WASHINGTON (AP) — A Canadian geologist may have found the earliest fossil record of animal life on Earth, according to a report published Wednesday in the journal Nature.
Around a billion years ago, a region of northwest Canada now defined by steep mountains was a prehistoric marine environment where the remains of ancient sponges may be preserved in mineral sediment, the paper says.
Geologist Elizabeth Turner discovered the rocks in a remote region of the Northwest Territories accessible only by helicopter, where she has been excavating since the 1980s. Thin sections of rock contain three-dimensional structures that resemble modern sponge skeletons.
“I believe these are ancient sponges — only this type of organism has this type of network of organic filaments,” said Joachim Reitner, a geobiologist and expert in sponges at Germany's University of Gottingen, who was not involved in the research.
The dating of adjacent rock layers indicates the samples are about 890 million years old, which would make them about 350 million years older than the oldest undisputed sponge fossils previously found.___
New CDC guidelines set off rush to reimpose mask mandates
New guidance from the federal government set off a cascade of mask rules across the nation Wednesday as cities, states, schools and businesses raced to restore mandates and others pushed back against the guidelines at a time when Americans are exhausted and confused over constantly shifting pandemic measures.
Nevada and Kansas City, Missouri, were among the locations that moved swiftly to re-impose indoor mask requirements following Tuesday’s announcement from the Centers for Disease Control and Prevention. But governors in Arizona, Pennsylvania and South Carolina said they would resist reversing course.
The federal recommendations quickly plunged Americans into another emotionally charged debate over the face coverings meant to curb easy transmission of the deadly coronavirus.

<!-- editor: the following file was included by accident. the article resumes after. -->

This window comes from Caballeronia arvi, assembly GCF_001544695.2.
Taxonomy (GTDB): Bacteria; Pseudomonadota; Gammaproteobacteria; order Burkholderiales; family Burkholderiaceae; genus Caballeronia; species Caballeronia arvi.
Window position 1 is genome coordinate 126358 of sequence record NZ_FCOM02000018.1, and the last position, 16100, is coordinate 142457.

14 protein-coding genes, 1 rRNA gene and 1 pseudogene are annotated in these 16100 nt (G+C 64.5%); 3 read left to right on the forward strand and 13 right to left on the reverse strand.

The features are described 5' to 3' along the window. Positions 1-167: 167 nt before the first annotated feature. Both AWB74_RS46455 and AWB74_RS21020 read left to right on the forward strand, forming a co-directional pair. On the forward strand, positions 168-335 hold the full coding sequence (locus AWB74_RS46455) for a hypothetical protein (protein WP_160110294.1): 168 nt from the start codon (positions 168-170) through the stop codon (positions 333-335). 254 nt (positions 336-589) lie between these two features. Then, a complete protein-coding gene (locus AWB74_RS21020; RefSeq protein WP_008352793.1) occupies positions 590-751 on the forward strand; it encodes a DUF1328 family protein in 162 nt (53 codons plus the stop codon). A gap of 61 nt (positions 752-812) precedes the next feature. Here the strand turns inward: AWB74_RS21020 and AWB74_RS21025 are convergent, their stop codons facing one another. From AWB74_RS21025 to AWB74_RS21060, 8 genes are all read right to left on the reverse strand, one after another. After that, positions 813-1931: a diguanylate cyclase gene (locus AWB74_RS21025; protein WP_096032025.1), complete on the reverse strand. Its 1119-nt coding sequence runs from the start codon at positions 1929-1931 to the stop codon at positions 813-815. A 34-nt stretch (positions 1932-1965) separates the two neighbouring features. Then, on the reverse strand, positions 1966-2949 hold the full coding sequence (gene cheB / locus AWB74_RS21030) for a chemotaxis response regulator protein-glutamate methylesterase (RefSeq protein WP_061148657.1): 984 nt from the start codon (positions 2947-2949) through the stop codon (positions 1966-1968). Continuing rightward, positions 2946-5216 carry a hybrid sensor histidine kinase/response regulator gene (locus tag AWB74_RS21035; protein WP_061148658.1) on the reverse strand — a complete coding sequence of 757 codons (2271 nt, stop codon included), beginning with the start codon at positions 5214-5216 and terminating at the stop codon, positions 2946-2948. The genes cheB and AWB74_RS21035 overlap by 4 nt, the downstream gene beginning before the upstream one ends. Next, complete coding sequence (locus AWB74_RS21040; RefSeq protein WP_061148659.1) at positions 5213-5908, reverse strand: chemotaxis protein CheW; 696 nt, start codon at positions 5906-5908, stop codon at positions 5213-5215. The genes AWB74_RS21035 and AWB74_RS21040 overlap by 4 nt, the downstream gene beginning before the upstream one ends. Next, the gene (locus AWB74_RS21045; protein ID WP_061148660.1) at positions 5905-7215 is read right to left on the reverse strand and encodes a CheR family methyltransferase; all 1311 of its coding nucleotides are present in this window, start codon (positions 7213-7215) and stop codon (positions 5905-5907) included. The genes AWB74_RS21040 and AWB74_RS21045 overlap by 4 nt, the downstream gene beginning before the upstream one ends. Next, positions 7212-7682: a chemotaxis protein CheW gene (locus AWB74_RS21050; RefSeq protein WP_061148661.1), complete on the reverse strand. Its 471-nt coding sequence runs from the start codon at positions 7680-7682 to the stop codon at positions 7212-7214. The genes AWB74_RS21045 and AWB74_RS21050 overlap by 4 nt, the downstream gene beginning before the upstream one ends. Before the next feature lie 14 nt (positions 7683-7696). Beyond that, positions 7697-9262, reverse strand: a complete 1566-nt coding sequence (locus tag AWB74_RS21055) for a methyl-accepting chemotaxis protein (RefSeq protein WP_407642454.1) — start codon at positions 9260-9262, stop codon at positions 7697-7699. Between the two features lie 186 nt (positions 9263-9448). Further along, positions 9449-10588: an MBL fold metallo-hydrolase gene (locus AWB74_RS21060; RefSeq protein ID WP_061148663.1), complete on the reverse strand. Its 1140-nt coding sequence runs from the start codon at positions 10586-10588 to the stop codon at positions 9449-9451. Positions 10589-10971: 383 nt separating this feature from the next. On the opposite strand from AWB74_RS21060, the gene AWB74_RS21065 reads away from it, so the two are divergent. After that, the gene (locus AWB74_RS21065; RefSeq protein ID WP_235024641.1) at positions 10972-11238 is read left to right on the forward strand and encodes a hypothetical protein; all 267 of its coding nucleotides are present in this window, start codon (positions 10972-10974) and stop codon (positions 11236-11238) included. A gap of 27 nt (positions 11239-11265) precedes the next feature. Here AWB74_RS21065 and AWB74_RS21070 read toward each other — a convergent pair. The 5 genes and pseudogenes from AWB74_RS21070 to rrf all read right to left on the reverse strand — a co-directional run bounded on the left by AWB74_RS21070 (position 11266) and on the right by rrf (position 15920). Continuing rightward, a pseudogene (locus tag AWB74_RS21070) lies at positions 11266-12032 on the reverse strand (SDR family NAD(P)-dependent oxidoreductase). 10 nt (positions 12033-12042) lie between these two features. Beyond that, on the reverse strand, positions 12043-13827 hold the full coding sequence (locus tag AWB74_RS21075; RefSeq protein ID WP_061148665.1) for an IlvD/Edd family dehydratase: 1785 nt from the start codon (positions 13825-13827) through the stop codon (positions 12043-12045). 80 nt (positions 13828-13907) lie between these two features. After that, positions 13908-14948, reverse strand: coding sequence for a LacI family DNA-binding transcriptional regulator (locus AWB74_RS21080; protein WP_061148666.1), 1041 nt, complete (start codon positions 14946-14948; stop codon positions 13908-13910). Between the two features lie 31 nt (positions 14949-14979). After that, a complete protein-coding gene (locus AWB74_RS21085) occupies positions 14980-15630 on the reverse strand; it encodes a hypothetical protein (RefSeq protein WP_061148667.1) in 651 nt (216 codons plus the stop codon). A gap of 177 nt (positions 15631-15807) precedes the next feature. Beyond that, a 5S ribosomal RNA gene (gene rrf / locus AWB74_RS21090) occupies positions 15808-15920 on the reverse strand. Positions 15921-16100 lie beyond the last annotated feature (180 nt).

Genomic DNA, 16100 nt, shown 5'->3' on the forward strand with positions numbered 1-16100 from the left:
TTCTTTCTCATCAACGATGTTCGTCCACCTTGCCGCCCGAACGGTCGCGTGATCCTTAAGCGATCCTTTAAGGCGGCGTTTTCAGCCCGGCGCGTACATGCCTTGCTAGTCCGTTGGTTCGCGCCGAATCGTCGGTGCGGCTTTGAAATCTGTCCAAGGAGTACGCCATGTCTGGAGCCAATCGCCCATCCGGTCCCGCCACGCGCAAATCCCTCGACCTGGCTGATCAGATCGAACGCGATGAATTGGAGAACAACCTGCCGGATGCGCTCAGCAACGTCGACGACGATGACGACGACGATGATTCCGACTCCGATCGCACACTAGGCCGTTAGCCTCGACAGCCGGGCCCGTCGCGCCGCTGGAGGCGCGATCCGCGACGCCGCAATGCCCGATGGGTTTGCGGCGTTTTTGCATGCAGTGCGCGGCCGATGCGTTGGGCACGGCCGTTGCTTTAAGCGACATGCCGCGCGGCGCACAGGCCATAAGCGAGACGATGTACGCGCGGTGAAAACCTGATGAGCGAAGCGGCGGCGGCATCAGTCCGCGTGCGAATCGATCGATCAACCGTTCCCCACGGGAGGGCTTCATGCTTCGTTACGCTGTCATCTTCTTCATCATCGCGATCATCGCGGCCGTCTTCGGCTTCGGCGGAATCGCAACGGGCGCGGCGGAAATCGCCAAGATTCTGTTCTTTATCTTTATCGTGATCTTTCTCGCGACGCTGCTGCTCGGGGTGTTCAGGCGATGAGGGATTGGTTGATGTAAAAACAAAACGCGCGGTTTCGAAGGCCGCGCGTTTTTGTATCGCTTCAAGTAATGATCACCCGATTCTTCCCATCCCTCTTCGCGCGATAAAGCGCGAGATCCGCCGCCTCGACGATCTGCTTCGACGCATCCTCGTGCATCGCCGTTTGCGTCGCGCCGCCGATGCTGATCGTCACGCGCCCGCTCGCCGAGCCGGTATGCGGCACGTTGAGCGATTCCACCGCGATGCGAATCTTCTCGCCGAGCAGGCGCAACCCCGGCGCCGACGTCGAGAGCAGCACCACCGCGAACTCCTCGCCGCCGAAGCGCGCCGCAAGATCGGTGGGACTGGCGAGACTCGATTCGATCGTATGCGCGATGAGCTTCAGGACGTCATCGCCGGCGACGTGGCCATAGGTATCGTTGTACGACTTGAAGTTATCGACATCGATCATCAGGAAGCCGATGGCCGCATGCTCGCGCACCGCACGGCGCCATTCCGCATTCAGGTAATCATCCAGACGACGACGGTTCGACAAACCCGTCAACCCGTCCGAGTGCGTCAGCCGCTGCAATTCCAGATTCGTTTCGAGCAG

In Florida, a Broward County School Board meeting devolved into a screaming match between irate parents and board members on Tuesday. Some protesters even took to burning face masks outside the building.
In suburban Atlanta, Jamie Reinhold said she would pull her kids from school if the district stuck to the CDC’s guidance, which the 52-year-old believes takes the country “backward” and damages confidence in the vaccines.
Biden to launch vaccine push for millions of federal workers
WASHINGTON (AP) — Hoping to set a model for employers nationwide, President Joe Biden will announce Thursday that millions of federal workers must show proof they’ve received a coronavirus vaccine or submit to regular testing and stringent social distancing, masking and travel restrictions.
An individual familiar with the president's plans, who spoke on condition of anonymity to confirm details that had yet to be announced publicly, emphasized that the new guidance is not a vaccine mandate for federal employees and that those who decide not to get vaccinated aren’t at risk of being fired.
The new policy amounts to a recognition by the Biden administration that the government — the nation’s biggest employer — must do more to boost sluggish vaccination rates, as coronavirus cases and hospitalizations rebound, driven largely by the spread of the more infectious delta variant.
Biden has placed the blame for the resurgence of the virus squarely on the shoulders of those who aren't vaccinated.
“The pandemic we have now is a pandemic of the unvaccinated,” Biden said during a visit Wednesday to a truck plant in Pennsylvania, where he urged the unvaccinated to “please, please, please, please” get a shot. A day earlier, he mused that “if those other 100 million people got vaccinated, we’d be in a very different world.”